COVER STORY
2/1/2018

Staying on Point

Jennifer Polanz
Discerning trends when it comes to containers, pottery and window boxes is a rather tricky business. They vary from region to region, and even city to city, within this great expanse of a country. What we try to do here is find the commonalities among the entire country to show you what’s trending overall and then let you decide how best to serve your customers (of course).

With that said, there are some aspects of containers that are becoming universal throughout the country and here I’ll break them down by the four “dos” mentioned earlier: color, texture, shape and style. Let’s take on color first.

Once Again, Play It Safe

This is starting to become a common trend in 2018, particularly with color. I spoke with Ryan Mast, president of Bloem, a container company based in Grand Rapids, Michigan. They categorize colors into three groups, the mainstays (their dark gray, terracotta and off white), medium term colors (examples are deep, dark purple, deep blue) and more aggressive colors (the teals and brighter colors).

“We’re seeing very little change,” he notes. “There has to be a couple of colors to get that pop and ‘wow’ color to get their attention, and then they may end up buying something different.”

In other words, carry the mainstays, but intersperse the pops of color to garner attention to the display. He says both the mainstays and the bright colors continue to sell well across the country.

Pictured: The new Lifestyle Colonnade pot from Bloem Living features an earthy look.

Meanwhile, at Ceramo, Director of Product and Merchandising Alec Junge says he’s seeing a move toward a more muted palette with “organic-looking glazes” in natural colors and mossy greens versus the bright kiwi and limes greens and muted navy blues rather than electric blues. He’s also seeing a move toward black, white and gray colors.

“It seems to run cyclically in pottery,” he adds. “There’s a three- to four-year cycle of muted Earth tones then rebound back the other way toward things that are brighter and more vibrant again.”

 
Let’s Talk Textures

Textures go hand-in-hand with colors, so it’s tough to talk one without the other.

“We are seeing a trend of mixing colors and textures rather than using all the same. Matte and textured finishes on planters make upkeep easier than glossy finishes,” says Barbara Wise of Crescent Garden. “Using neutrals like the grays and applying colors like olive, midnight (dark blue) and bark (earthy brown) that have longevity.”

Pictured: Mod Planters with the Trudrop watering system from Crescent Garden.

Alec says, too, that in pottery, the texture is there more to accentuate the breaks where the colors mix together. Also, with texture comes design decoration, for which he’s seeing more demand.

When it comes to non-traditional pots, natural textures are paving the way around the country. One example is the oak and birch textured planters from Nature Innovations, which are blowmolded containers made to look like bark.

 
Trend Follows Trend

As we talked about in the December issue, the Millennials (and everyone else) love the houseplants. So, of course, that trend will spill over into all the ancillary products needed for houseplants, like pots. When we talk style, we’re seeing demand for smaller pots to accommodate all those pothos and snake plants being sold like hotcakes.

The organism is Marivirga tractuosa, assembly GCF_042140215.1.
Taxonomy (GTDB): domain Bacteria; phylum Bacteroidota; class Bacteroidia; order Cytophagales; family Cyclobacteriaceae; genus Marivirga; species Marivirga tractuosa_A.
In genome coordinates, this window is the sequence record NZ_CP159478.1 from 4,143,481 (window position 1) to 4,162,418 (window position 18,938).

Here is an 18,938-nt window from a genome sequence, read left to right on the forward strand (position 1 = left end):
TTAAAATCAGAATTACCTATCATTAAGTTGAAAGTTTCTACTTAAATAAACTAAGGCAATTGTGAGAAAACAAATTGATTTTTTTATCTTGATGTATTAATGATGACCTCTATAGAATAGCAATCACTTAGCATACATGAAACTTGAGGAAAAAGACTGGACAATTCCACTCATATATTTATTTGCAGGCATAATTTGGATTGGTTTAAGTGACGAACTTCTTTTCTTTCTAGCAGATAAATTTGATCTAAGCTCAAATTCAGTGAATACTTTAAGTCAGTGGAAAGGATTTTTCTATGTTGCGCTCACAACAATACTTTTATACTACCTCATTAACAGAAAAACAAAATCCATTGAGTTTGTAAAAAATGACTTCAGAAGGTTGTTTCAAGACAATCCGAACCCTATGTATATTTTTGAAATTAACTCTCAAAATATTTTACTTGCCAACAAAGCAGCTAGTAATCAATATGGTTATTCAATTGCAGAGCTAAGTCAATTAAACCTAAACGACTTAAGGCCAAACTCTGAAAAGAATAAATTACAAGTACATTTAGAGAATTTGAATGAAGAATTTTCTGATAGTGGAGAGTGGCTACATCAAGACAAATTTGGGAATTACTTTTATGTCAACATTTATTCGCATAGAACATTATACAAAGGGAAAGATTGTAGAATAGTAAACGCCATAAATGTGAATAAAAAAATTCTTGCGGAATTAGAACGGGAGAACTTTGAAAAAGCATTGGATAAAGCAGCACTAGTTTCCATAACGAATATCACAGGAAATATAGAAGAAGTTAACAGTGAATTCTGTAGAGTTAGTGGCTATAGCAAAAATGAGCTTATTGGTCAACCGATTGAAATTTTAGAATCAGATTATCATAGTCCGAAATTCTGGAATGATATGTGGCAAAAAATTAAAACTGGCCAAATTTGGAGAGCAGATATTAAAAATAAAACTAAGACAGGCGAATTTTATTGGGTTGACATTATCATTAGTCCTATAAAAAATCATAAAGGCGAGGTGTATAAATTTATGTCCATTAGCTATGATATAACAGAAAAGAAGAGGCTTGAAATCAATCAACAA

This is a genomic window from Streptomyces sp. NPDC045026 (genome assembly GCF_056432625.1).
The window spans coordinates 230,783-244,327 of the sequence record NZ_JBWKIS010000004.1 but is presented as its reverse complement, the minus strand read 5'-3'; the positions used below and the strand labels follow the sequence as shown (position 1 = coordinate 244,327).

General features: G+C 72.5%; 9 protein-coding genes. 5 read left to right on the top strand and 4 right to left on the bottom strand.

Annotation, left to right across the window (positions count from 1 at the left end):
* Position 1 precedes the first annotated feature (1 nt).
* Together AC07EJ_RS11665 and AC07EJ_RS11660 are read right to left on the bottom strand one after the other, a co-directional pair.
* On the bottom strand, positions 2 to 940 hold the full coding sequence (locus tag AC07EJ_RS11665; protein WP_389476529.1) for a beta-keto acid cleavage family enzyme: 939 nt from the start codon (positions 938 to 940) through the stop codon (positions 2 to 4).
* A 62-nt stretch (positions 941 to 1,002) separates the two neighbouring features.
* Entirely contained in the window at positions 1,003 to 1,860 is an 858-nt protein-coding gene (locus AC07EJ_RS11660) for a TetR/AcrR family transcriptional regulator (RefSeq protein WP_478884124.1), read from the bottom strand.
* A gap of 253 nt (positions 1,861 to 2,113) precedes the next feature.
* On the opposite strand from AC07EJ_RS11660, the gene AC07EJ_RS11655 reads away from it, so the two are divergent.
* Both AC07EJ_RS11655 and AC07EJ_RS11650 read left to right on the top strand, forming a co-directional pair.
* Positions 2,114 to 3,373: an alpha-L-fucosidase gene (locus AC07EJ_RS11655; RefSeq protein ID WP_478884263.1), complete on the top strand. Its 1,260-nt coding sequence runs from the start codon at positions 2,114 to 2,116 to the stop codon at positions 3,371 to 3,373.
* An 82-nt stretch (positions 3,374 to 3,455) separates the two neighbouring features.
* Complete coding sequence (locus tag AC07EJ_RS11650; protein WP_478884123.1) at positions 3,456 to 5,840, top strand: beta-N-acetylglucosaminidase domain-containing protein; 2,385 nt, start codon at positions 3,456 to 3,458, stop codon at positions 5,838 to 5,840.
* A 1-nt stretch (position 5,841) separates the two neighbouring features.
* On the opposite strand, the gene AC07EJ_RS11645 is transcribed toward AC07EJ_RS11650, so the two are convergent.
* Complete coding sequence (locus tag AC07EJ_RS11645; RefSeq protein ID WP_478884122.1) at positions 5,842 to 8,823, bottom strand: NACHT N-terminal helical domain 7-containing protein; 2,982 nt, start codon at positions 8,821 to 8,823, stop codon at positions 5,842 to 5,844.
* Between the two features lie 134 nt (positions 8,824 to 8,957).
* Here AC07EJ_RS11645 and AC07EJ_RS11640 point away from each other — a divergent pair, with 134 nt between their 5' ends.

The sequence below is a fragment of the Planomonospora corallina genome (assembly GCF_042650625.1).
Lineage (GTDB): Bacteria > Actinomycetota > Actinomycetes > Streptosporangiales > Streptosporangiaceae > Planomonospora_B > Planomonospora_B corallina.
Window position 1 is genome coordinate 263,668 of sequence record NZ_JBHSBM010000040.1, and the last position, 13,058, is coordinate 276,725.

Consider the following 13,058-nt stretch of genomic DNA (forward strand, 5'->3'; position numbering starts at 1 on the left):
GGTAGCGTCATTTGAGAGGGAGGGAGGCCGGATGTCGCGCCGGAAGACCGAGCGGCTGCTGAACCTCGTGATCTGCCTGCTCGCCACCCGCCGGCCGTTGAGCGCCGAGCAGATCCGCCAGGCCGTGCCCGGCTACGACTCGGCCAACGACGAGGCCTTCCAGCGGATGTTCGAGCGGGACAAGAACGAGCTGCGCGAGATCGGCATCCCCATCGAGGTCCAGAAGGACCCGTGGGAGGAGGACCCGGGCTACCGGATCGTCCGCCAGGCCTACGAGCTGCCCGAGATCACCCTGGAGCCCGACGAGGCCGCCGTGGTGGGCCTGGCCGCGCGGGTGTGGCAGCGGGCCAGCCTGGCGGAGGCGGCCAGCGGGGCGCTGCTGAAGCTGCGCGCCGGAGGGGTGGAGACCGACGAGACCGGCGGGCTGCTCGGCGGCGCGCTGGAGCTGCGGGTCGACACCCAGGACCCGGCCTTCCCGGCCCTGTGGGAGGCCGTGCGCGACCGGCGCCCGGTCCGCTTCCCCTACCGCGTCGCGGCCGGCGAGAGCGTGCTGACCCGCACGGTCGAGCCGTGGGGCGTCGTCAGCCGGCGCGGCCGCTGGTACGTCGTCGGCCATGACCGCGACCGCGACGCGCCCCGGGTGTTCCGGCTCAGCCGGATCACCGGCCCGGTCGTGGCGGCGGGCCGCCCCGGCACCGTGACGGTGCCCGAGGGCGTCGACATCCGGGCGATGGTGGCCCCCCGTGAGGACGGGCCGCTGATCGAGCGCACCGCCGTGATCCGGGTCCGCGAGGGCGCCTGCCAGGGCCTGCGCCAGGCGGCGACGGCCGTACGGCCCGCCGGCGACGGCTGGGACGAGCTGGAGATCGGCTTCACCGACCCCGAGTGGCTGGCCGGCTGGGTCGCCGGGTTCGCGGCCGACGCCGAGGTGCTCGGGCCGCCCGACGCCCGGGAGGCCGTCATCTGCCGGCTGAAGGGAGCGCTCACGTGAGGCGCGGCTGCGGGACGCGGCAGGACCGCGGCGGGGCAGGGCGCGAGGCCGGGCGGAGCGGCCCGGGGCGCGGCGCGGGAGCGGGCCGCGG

Tammy Burdzinski represents multiple lines of container products, including Novelty Manufacturing, which has seen great success with its line of smaller pots, like Cali in neutral colors, as well as the Mini Sprout Houses for terrariums and Mini Cache pots for indoor use.

Pictured: Mini Cache Pots from Novelty Manufacturing.

Alec from Ceramo also saw this during a visit to AmericasMart in Altanta this year. Houseplants and smaller containers were everywhere. In fact, he says they’re having a hard time keeping 13-in. and 14-in. diameter pots in stock, they’re moving so fast.

Coming Full Circle

Along with the houseplant trend, again, natural is emerging among those styles to pair with those houseplants. Kirsten Gallagher, who does public relations for Big Grass, says, “An increasingly popular product type among Big Grass grower and garden center customers are planters made from materials that match the natural habitats for orchids, bromeliads, ferns and other epiphytes.”

That’s why Big Grass expanded its Naturals Planter Collection to feature things like coconut coir, teakwood baskets and Acacia wood fern plaques.

Another aspect of style is how the pots are made and Tammy, who also reps Robert Allen, says the Glazed Ironstone pots were made with the customer’s needs in mind.

“Glazed IronStone planters are lightweight, strong and resilient. They have the ‘look’ of classic pottery with the strength of metal,” she notes. They also have a drain hole and plug, so they could be used indoors or out.

Before Buying

You probably already have your orders in for this year, but Alec provides some additional insight when buying pottery in the future.

“The way to capture eyeballs in pottery is to put out as wide array as possible within your pottery budget,” he says. “Put something that’s going to grab your customers’ eyeballs. The worst thing is to walk into Walmart and Home Depot and say, ‘this is what customers want to buy.’”

He recommends buying wide versus deep and give customers a whole lot of different looks.

“It’s always better to make a mistake going too broad than too deep,” he adds. “If you guess wrong on too deep, you’re stuck with a lot of something.” GP